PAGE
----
One Arizona official who knows Montero well theorized that he — like any former All-Star in his mid-30s nearing the free-agent market — simply had trouble coming to grips with the reality that he was no longer The Man.

Even if you may be right on both counts — and no matter how fast Montero patched it up with Arrieta — the backup catcher can’t blast a star manager and a star pitcher like that.

“It was too bad to see him go,” Hendricks said. “But that’s just baseball. That’s how it goes. You got to learn what you can from who’s around while they’re there and then move on. That’s just the nature of the game.”    

Why the White Sox are excited about Reynaldo Lopez: 'His time has come'

Why the White Sox are excited about Reynaldo Lopez: 'His time has come'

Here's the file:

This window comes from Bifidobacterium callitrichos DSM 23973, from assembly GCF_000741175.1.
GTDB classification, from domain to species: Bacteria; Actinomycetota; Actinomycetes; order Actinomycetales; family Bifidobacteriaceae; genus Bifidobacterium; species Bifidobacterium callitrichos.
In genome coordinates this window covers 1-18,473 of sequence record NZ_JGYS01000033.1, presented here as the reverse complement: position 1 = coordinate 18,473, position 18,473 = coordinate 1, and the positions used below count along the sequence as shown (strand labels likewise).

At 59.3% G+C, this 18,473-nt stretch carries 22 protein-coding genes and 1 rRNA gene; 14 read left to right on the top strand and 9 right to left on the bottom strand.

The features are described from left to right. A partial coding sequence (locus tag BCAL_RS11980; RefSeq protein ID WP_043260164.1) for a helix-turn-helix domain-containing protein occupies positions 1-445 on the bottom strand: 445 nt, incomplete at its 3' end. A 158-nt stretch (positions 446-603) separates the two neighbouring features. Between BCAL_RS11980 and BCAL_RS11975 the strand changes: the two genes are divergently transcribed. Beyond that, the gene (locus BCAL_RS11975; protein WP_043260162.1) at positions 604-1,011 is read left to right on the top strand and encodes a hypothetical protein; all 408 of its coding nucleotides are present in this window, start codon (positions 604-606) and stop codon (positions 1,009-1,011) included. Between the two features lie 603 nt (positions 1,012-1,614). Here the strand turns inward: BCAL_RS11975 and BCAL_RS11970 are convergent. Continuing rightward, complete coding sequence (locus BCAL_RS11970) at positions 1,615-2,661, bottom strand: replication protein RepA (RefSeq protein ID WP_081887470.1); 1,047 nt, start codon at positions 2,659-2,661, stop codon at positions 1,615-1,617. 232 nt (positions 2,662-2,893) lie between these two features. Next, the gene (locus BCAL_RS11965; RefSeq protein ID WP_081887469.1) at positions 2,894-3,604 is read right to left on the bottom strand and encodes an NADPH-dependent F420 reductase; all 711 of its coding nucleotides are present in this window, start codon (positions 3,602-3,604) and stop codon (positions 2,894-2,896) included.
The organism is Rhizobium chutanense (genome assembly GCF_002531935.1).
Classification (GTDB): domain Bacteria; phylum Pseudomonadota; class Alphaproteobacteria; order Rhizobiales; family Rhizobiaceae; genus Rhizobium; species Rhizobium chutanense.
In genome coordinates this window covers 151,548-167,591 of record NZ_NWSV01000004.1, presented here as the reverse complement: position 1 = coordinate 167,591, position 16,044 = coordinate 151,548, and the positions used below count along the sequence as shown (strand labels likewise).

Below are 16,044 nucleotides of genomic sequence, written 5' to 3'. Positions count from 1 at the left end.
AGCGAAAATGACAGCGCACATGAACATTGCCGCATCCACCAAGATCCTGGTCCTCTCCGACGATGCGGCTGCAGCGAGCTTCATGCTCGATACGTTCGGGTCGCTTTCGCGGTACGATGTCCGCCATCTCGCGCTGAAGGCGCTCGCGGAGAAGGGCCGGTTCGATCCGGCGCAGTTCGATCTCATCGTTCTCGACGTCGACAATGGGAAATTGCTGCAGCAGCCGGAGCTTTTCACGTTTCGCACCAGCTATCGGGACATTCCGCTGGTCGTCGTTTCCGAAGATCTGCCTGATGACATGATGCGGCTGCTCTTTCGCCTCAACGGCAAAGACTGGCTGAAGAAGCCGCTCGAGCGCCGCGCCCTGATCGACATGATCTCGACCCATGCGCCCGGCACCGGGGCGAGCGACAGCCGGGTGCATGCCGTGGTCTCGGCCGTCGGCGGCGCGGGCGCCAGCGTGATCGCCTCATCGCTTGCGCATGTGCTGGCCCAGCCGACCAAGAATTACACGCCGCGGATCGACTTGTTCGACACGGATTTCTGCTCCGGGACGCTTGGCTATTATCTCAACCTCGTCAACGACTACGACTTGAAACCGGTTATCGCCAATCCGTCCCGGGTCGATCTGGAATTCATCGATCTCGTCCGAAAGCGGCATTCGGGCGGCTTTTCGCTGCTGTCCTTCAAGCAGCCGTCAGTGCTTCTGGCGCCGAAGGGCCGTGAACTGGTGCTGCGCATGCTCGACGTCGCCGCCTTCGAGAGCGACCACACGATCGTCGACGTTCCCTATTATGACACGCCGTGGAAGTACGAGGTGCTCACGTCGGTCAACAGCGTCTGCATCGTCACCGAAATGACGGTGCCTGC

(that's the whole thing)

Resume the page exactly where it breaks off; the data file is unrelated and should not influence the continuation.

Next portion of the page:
The White Sox like what they have in Reynaldo Lopez and are ready to see how his talent translates to the majors.

Lopez arrived at Guaranteed Rate Field on Thursday afternoon, a day ahead of his White Sox debut. Lopez will pitch for the White Sox in the opener of a three-game set against the Kansas City Royals. The No. 59 prospect in baseball spent Thursday assimilating himself to the clubhouse, playing catch and soaking up an atmosphere that has been energized by his promotion. Similar to last month’s call up of Yoan Moncada, Lopez’s first game has excited both the team’s fans and its members.

“Everybody has kind of been anticipating his arrival as we wait for a lot of the other guys who are going to be developing over the course of the next couple of years to get here,” manager Rick Renteria said. “Certainly, we’re all looking forward to getting him out there on the hill and see how he’s doing.”